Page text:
I used Goo-gone (NOT Goof-off!) to loosen the adhesive/caulk in the channels and diligently scraped it out with plastic tools and fingernails. Once it was clean and dry, I applied Permatex flowable silicone windshield and glass sealant, #81730, in multiple waves/layers, being sure to find every crack and crevice. ( I bought the permatex and the local parts store - one tube was plenty for this job.) I also followed the seam all the way back to the hatch area, and caulked those seams as well, all the way to where they end just under the hatch main rubber seal.

When I applied the permatex, the temp was in the low 50's outside and it was sunny. Rain was moving in that night, so I contacted a product specialist at permatex to ask if the silicone would cure properly if it got wet about 8 hours after application; (it is supposed to dry in 1 hour, and cure in 24 hours). He assured me that it would be fine, and that the curing process is a moisture based one.

So after caulking, I reinstalled the trim on the gutter rails, after massaging the trim back into shape. There were however, two areas at the front of each rail where the trim wanted to lift up just a bit. So I came up with a solution to hold them down overnight while the silicone cured. I used a rubber-coated 5-lb dumbbell weight, on top of a cloth, to hold down the trim. I needed it to press down on a very specific area of the trim, so I put a socket from my toolkit on the specific area, and then placed one end of the the dumbbell on top of the socket. That worked great to hold that specific area. However the ends of the dumbbells are round, and the other end was resting on a curved roof, so it risked rolling off. Not good. So I placed a roll of tape flat on the roof, (on top of the cloth ), and placed the other end of the dumbbell in the center of the tape roll in order to prevent the dumbbell from rolling. Perfect. This was stable and the surface of the car was protected by the cloth. It cured overnight, during rain, and the trim was secure in the channel and did not lift after removing the weight. The whole setup looked pretty funny but worked great. I'm sure my neighbors were scratching their heads wondering what I was doing.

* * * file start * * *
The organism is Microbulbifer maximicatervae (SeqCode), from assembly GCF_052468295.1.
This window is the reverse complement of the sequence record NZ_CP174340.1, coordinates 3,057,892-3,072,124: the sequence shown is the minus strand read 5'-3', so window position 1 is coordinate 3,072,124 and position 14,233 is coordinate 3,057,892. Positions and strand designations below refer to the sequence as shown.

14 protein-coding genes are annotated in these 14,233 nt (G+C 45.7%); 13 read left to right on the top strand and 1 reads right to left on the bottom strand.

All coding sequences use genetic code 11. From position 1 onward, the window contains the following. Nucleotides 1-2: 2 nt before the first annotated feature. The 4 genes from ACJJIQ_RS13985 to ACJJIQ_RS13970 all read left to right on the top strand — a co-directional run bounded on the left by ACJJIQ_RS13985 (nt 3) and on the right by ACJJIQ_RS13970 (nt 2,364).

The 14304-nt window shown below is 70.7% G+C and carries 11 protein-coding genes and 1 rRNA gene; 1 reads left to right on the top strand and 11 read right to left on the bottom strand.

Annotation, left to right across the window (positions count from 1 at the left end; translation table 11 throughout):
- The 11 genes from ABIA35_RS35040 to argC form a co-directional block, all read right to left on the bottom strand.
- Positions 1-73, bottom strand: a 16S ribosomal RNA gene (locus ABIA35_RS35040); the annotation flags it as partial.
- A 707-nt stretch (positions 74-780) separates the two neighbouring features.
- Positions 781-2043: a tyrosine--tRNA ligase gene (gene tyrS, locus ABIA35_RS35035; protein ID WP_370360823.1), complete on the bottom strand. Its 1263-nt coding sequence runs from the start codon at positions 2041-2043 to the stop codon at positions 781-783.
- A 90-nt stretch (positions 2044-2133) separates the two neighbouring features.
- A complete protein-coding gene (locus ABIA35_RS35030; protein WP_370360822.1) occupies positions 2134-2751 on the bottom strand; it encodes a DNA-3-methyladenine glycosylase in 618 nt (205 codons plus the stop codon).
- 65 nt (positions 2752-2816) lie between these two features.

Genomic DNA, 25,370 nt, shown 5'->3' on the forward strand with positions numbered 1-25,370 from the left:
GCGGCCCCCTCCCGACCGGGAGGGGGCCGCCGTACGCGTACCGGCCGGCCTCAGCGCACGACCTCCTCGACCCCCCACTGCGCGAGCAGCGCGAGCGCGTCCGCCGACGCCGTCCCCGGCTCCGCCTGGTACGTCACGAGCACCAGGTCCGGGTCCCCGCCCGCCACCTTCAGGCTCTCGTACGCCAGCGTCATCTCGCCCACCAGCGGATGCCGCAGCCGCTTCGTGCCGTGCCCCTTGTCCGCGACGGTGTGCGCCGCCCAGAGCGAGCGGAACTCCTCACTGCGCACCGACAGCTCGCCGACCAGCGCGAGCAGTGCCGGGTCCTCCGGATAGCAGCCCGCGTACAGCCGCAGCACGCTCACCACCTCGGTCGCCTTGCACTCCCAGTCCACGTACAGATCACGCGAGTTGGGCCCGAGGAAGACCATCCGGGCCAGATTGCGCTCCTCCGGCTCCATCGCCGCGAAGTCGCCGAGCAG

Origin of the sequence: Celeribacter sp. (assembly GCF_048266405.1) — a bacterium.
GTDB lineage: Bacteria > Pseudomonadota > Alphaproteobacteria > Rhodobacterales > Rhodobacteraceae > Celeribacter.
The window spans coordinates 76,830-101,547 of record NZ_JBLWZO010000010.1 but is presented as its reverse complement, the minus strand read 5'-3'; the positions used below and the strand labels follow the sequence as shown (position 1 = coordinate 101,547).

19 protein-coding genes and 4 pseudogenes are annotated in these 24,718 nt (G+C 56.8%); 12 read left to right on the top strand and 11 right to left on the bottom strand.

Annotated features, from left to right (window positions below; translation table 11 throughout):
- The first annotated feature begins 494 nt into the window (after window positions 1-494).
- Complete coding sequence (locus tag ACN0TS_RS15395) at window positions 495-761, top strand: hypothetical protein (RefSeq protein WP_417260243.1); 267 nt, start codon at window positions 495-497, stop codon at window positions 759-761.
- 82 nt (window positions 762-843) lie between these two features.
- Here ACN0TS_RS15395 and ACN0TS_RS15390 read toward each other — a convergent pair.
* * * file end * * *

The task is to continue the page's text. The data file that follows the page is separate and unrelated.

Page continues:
I left the headliner out for a couple of weeks, so that I could inspect for leaks after some heavy rains. After enduring a couple of bouts of flood-level rains, the drivers side seatbelt is still dry, as is the well under the rear seats ; ( prior to the fix I had seen small amounts of water collecting there.)

Thanks again to @BobSaget and everyone else here for the assistance!